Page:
Choosing the right type of contact lenses is more complicated than selecting and buying glasses.

Most vision centers and online sellers supply two basic types of contacts: soft lenses and rigid gas-permeable lenses.

Soft lenses are made of a gelatin-like substance with high water content. Most wearers adapt to them quickly and easily. The high water content allows oxygen to pass to the cornea, the tissue covering the eye. This oxygen supply is crucial because the cornea, unlike other body tissues, doesn’t have a blood supply.

Soft lenses have several advantages over rigid gas-permeable options. They are easier to get used to, require almost no maintenance, and cost less. Because they cover a large part of the eye’s surface, they work well in dusty conditions and prevent these particles from reaching the eye. They also can’t be dislodged easily, making them ideal for use in sports.

On the other hand, rigid gas-permeable lenses can provide clearer vision due to more precise shaping. Because they don’t absorb moisture, they can be worn by individuals who have relatively dry eyes. And their relatively long lifespans means they are likely to cost less.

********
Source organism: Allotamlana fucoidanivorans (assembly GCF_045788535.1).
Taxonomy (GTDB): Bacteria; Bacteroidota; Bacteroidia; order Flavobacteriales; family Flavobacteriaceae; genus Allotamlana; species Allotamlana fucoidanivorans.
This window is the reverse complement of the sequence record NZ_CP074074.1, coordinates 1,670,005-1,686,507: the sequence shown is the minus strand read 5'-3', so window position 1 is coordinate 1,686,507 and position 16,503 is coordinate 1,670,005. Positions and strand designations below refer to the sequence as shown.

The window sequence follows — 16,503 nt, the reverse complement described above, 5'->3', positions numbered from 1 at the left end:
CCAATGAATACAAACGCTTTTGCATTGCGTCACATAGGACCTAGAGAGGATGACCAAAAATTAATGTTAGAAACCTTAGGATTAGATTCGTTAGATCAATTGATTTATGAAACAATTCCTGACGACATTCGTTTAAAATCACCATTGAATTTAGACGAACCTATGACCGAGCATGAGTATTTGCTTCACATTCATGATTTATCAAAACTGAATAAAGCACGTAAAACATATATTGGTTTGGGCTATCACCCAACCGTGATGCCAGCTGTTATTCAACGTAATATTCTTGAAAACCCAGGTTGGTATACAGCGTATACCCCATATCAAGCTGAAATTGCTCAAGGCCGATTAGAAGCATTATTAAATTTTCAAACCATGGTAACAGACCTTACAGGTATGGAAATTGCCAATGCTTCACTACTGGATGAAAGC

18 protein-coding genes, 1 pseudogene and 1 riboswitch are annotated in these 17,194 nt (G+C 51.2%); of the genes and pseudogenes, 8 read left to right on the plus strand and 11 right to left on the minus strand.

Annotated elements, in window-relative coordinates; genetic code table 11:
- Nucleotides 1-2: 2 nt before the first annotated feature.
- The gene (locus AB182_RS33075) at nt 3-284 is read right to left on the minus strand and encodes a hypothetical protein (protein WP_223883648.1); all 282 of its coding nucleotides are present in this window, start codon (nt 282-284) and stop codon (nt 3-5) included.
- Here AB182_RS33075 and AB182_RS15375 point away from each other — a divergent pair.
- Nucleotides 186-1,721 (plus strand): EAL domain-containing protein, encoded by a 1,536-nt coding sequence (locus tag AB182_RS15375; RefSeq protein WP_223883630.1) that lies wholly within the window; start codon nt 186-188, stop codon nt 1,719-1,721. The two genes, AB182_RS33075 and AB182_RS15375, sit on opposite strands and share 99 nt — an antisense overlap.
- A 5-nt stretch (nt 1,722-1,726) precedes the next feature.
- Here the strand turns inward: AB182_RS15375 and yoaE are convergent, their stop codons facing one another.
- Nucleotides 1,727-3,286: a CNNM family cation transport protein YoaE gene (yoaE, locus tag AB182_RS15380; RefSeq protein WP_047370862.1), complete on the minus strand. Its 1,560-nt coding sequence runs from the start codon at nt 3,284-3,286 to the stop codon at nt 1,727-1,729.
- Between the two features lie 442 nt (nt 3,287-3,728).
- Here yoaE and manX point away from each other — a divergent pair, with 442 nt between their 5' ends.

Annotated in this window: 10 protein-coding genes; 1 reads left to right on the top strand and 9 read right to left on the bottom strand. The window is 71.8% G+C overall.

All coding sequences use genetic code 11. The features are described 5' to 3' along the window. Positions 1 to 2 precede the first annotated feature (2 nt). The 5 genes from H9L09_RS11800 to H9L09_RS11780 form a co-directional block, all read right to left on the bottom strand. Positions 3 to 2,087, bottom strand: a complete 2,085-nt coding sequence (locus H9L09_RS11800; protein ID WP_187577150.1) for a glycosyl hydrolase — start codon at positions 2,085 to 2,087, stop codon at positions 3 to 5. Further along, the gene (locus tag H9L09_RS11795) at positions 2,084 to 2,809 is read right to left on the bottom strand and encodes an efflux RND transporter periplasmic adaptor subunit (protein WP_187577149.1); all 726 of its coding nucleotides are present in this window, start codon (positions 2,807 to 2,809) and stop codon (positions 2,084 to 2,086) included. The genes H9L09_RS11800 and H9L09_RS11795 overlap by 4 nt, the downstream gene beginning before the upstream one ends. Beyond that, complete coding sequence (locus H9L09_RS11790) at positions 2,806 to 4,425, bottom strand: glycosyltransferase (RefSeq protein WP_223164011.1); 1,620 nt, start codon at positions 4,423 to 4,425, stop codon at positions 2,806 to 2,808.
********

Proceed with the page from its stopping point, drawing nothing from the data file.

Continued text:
Within these two basic types of contact lenses, there are a few variants:

Extended wear lenses. While regular lenses should be removed each night for cleaning and to allow oxygen to freely reach the cornea, extended wear lenses allow for longer intervals between removals. Both soft and rigid gas-permeable extended wear lenses are available.

Disposable lenses spare you the trouble of cleaning your lenses. Like other contact lenses, disposables are made in both daily wear and extended wear versions. Extended wear disposables are designed to be used for a specific time period—two weeks, a month, or even three months—depending on the brand. Daily wear disposables get swapped out for new ones each morning.

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When buying contacts, ask to try a sample pair. The practitioner should carefully check their fit on your eyes and how well you see using a standard eye-chart test. Also look left, right, up, and down several times while holding your head in different positions to check their fit. And try blinking, squinting, and closing your eyes several times. If the contacts don’t fit just right, ask to try out other options.

If you’re new to contacts, ask for lessons on inserting and removing them. You can expect a little discomfort during the adaptation period, but you should suffer no real pain. If you do, remove the lenses immediately and return to the practitioner as soon as possible.

Most dispensers will refund some or all of your money if your eyes do not adapt to the contacts within a specified time. A few have a no-refund policy but promise to make numerous adjustments, if necessary, to obtain a satisfactory fit. Neither arrangement is foolproof.

Another way to deal with contact fit or vision prescription problems is to go to a different optometrist or ophthalmologist for another eye examination. But since this will cost more, only do so as a last resort.